Outside Plus BarSTOP LOSSESLosses are part and parcel of trading. Successful traders learn to manage their losses, or shortly ﬁndsomething else to occupy their time.Trade entries are relatively easy. You have an objective set of criteria and when those conditions are met youenter the trade. Stop losses are more difﬁcult because now you are in the trade. The cool hand that pulledthe trigger to enter is now ﬁrmly wedged between the rock of fear and the hard place of greed.Just a few ideas for objective stop loss points. There are many more.Pattern stops occur when price moves to an extreme that negates the working Elliott Wave scenario. Forexample, a Wave 2 entry is stopped out if prices violate the pivot price that initiated the swing (Wave Zero).All the pattern stops that we use are set out in the Trading Signals section.Robert Miner, a successful trader and teacher, posits that three, two and one day bar extremes are logicalstops. For example, for a long trade that is in the early stages of a Wave 3, the lowest low of the most recentthree daily bars (including today) is an objective stop loss point. As Wave 3 progresses into its later stagesthe stop is moved to two bars or even to one bar. Miner does not count inside bars when computing theextremes.Another method presented by Williams that ties into Miners one day stop is the Zone Stop. When price barshave run for ﬁve consecutive bars in the same zone (shown as ﬁve consecutive red or green bars) place a oneday stop and move it every day until it gets hit.The important concept is to let the market, not your emotions, take you out of the trade - with a proﬁt if thetrade works out for you, and with a manageable loss if it does not. You dont know what the market is goingto do next. Dont anticipate. Youll experience a lot less stress and probably make more money too.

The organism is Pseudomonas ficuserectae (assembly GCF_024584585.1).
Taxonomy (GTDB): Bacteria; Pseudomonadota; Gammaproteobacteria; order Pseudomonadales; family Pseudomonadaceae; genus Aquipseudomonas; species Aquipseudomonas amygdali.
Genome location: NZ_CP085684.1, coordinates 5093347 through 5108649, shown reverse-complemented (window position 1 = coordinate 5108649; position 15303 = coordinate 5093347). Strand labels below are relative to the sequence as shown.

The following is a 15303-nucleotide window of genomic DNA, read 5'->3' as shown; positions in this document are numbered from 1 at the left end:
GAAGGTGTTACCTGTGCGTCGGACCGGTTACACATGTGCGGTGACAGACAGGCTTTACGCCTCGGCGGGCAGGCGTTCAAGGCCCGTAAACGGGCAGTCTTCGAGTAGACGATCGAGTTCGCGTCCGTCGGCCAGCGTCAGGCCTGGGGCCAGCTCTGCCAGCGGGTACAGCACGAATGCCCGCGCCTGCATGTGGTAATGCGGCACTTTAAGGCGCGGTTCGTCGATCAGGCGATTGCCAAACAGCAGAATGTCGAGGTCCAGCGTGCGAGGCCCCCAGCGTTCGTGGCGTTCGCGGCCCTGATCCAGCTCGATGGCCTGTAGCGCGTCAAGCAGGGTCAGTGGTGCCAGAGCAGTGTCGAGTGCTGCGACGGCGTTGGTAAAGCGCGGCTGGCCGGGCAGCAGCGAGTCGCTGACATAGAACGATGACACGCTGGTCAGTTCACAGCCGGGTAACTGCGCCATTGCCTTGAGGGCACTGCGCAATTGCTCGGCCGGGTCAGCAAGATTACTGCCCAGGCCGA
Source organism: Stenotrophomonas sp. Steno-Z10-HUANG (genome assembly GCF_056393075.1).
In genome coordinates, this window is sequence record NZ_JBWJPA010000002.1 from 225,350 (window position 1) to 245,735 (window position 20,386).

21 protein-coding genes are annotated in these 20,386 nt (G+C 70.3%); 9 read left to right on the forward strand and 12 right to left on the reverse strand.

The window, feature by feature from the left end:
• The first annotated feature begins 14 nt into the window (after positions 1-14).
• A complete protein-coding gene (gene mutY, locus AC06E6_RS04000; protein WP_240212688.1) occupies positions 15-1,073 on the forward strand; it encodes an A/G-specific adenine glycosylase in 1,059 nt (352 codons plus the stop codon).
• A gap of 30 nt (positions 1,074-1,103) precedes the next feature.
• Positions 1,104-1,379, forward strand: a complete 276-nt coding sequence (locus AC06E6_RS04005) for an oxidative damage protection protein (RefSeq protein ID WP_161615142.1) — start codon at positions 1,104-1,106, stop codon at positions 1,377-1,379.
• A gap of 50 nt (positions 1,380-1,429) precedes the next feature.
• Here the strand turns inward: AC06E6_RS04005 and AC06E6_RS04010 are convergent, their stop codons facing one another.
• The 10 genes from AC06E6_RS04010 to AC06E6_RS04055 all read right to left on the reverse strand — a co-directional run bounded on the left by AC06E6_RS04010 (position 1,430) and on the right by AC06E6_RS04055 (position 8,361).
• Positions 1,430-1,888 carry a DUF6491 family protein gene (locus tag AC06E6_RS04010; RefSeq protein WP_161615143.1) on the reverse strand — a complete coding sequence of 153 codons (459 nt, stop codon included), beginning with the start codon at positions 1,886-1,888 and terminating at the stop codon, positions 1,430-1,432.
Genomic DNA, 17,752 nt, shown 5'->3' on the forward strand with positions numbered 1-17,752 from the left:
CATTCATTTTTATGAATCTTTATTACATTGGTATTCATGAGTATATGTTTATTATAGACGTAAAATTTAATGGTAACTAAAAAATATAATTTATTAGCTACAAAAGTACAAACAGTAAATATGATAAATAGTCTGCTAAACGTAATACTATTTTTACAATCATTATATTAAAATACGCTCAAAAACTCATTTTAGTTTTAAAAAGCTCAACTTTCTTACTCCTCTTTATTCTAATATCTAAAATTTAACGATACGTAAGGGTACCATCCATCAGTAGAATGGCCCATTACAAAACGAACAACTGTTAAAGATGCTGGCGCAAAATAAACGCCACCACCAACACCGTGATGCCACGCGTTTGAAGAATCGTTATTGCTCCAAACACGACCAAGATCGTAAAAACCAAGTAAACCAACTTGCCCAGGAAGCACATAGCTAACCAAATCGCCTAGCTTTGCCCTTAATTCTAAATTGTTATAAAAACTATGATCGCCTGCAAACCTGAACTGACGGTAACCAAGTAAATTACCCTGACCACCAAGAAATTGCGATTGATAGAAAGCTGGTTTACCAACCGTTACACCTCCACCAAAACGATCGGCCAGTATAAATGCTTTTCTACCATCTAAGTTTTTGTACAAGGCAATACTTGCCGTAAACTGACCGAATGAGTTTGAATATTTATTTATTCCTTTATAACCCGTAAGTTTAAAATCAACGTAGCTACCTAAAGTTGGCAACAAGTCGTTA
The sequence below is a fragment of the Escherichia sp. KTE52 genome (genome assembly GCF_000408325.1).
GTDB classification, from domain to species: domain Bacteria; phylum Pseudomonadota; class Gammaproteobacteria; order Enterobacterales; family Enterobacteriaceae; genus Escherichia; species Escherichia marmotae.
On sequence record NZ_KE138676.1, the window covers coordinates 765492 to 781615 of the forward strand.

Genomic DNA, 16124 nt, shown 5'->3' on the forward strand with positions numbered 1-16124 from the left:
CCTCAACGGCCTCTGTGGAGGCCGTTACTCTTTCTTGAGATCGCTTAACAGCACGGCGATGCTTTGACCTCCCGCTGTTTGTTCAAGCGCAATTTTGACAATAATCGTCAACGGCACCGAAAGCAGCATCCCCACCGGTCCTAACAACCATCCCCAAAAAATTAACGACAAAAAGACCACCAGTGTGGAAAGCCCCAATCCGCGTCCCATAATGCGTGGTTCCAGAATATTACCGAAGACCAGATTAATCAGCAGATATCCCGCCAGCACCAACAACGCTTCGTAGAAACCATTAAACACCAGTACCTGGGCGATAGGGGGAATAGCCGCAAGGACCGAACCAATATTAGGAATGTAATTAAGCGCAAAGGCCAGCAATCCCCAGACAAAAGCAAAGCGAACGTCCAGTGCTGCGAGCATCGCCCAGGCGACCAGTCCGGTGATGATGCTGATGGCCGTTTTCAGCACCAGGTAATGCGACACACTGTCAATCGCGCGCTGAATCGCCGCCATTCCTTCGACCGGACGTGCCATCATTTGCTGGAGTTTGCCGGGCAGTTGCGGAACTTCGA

When Disaster Strikes…Holding trades overnight has certain beneﬁts and risks. We consider it a necessary part of a trading plan tohave a "Wealth Building Account" for swing and core trades, which would all be overnight holds. Sofollowing your trading plan and playing the proper share size are very important. Properly handled, overtime the beneﬁts should outweigh the risks. However, no matter how careful you are, you will have amorning where a position you have is gapping open against you.Remember, overnight there are no stops. Let us say you are long XYZ at $30.00, and at 7:00 a.m. EST thenext morning company XYZ makes some announcements. Let us say they are going to miss their nextearnings number, and that the CEO just resigned, and that they suspect they have accounting problems.There is a good chance (about 99.99%) that when trading starts the next morning at 8:00 a.m. EST (pre-market trading starts with ECNs at this time) that your stock will be trading much lower. Lets say at 8:00 itstarts trading at $26.00. From 8:00-9:30 it ranges from $26.00 - $25.00. Then at 9:00 it opens at 25.10. Itwill not matter that you have a stop in place at $28.50. During pre-market, stops are not in effect. Then whenthe market opens, your stop will be ﬁlled (if it is GTC, or if you re-entered it at open) at the best price at thetime, $25.10, not your desired price of $28.50.So, how do you handle these disaster situations? Here are some tips to put the odds in your favor to managethese situations in the best way over the long term:First, do not panic. Easy to say, but hard to do. However, it will not be hard to do if you have a strategy inplace out for these situations.Second, ignore the pre-market trading. From 8:00 until 9:30 only ECNs are trading; some stocks dont tradeat all. If your stock is gapping down like this, it will likely be trading, but will likely be trading erratically.Third, when it opens ofﬁcially at 9:30 EST, do nothing for ﬁve minutes. That is right, just watch it. After ﬁveminutes, mark off the low and put a stop for half your shares $.05-.10 under that ﬁve-minute low.Fourth, let it trade for 30 minutes. Then put a stop for the other half of your shares $.05-.10 under that 30-minute low. At this point, if the stock did not violate the ﬁve-minute low, you will still have all your shares,half with a stop under the ﬁve-minute low, half under the 30-minute low.You will ﬁnd on many occasions, that you may still have all your shares, or at least half. Often, after a largegap, the opening half hour puts in the lows for the upcoming days. If your shares do stop, you are usuallyrisking a relatively small amount extra.From there, you can treat the trade as a swing with a one-day trailing stop, or the stock may rebound to priorlevels and you can follow your prior plan. While the example given was for a gap down on a long position,the exact same rules hold true for gapping up on a short position. Use 5- and 30-minute highs as stops.Having this as your plan for disaster will help you minimize the losses over the long term.